Solution Brief: Confidential Computing and the Fight to End Modern Slavery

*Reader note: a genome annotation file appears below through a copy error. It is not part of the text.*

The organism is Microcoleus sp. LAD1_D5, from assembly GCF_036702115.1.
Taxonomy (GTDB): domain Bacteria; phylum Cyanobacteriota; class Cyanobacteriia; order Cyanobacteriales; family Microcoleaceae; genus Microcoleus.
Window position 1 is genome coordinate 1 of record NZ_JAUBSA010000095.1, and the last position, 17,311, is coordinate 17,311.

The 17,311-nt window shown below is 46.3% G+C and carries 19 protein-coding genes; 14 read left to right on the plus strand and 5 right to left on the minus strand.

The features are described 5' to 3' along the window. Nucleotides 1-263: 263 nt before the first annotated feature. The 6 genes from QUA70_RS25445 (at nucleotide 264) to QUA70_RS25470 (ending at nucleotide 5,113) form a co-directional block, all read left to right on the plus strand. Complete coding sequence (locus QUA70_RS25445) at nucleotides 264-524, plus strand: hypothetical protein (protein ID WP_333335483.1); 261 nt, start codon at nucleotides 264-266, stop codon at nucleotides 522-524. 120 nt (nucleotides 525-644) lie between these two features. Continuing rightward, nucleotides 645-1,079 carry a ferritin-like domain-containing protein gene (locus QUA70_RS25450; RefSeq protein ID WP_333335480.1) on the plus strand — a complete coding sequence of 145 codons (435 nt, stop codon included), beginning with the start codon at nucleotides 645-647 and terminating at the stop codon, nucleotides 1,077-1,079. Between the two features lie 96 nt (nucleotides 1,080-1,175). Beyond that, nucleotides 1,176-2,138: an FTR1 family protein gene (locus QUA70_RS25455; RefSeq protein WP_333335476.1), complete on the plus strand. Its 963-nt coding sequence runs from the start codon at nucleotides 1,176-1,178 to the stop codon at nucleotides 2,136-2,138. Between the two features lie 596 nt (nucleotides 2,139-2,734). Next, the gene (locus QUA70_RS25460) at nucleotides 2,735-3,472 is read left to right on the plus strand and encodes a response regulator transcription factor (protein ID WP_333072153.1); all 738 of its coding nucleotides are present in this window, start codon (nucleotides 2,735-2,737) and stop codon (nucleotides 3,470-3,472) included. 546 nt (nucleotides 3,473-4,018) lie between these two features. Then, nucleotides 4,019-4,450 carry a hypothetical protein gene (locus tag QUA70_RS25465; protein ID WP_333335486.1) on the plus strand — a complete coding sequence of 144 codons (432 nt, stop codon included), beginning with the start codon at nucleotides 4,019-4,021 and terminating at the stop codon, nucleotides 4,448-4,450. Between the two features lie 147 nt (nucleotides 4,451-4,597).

Technology for Justice Confidential Computing and the Fight to End Modern Slavery A Human Rights Tragedy of the 21st Century In today’s modern world, most people see slavery as a historical phenomenon. While the media occasionally covers stories about victims, we tend to think of slavery and human trafficking as tragedies whose time has passed. Not so. Most people today would be shocked to know that there are more than 50 million human beings trapped in slavery today, more than at any point in history.¹ Slavery in the 21st century is a crime that takes many forms, including sexual exploitation (primarily of women and children), forced labor, domestic servitude, criminal exploitation, organ harvesting, and forced marriage. It also includes human trafficking and smuggling, which often involves recruiting individuals through threats, force, fraud, coercion, or deception on the part of criminals in positions of power. Standing in opposition to these crimes are groups such as Hope for Justice, a non- governmental organization working to end modern slavery and human trafficking and protect the rights of victims and survivors. Founded in 2008, Hope for Justice works to prevent human trafficking; to investigate and identify cases and accompany survivors as they claim their rights to justice, protection, and redress; and to partner with survivors’ and other civil society organizations, companies, and governments to address the root causes of people’s vulnerability to modern slavery. Data as a Tool for Justice In combating modern slavery, data plays a role that is hard to overstate. Imitating legitimate businesses, criminal organizations that profit from human exploitation are skilled at using data and technology to advance their efforts. In response, institutions and organizations like Hope for Justice are looking to harness technology and data to close the technology gap, utilizing it as a tool for good. Globally, organizations working on cases of human trafficking have collected large pools of valuable data on both victims of slavery and perpetrators, as well as contextual information relating to emerging patterns and trends. Victim data is incredibly sensitive and invariably includes personally identifiable information, while data on perpetrators may include the financial flows and organizational structures of criminal enterprises. All of this data is crucial information towards effective investigation and mitigation. However, if this sensitive data is leaked via mismanagement, rogue actors, or cyber threats, it can result in dire consequences for victims, compromise investigations, and hinder prosecutions. As a result, the safest approach for each organization has been to keep all information private, with little or no data exposed to any other actor. However, these relatively strict data practices can also slow or hinder effective investigations and interventions, especially where there are concerns for the safety of an individual. To date, anti-trafficking forces have lacked the tools to overcome the fears around data privacy and securely share data to extract information crucial to the fight for human dignity. Solution Brief | Technology for Justice Confidential Computing Intel and R3 enabled Hope for Justice to take advantage of Confidential Computing—a technology that enables sensitive data to be processed confidentially, out of view from unauthorized software or system administrators. Confidential Computing enables encrypted data to be processed in memory while lowering the risk of exposing it to the rest of the system, thereby reducing the likelihood that sensitive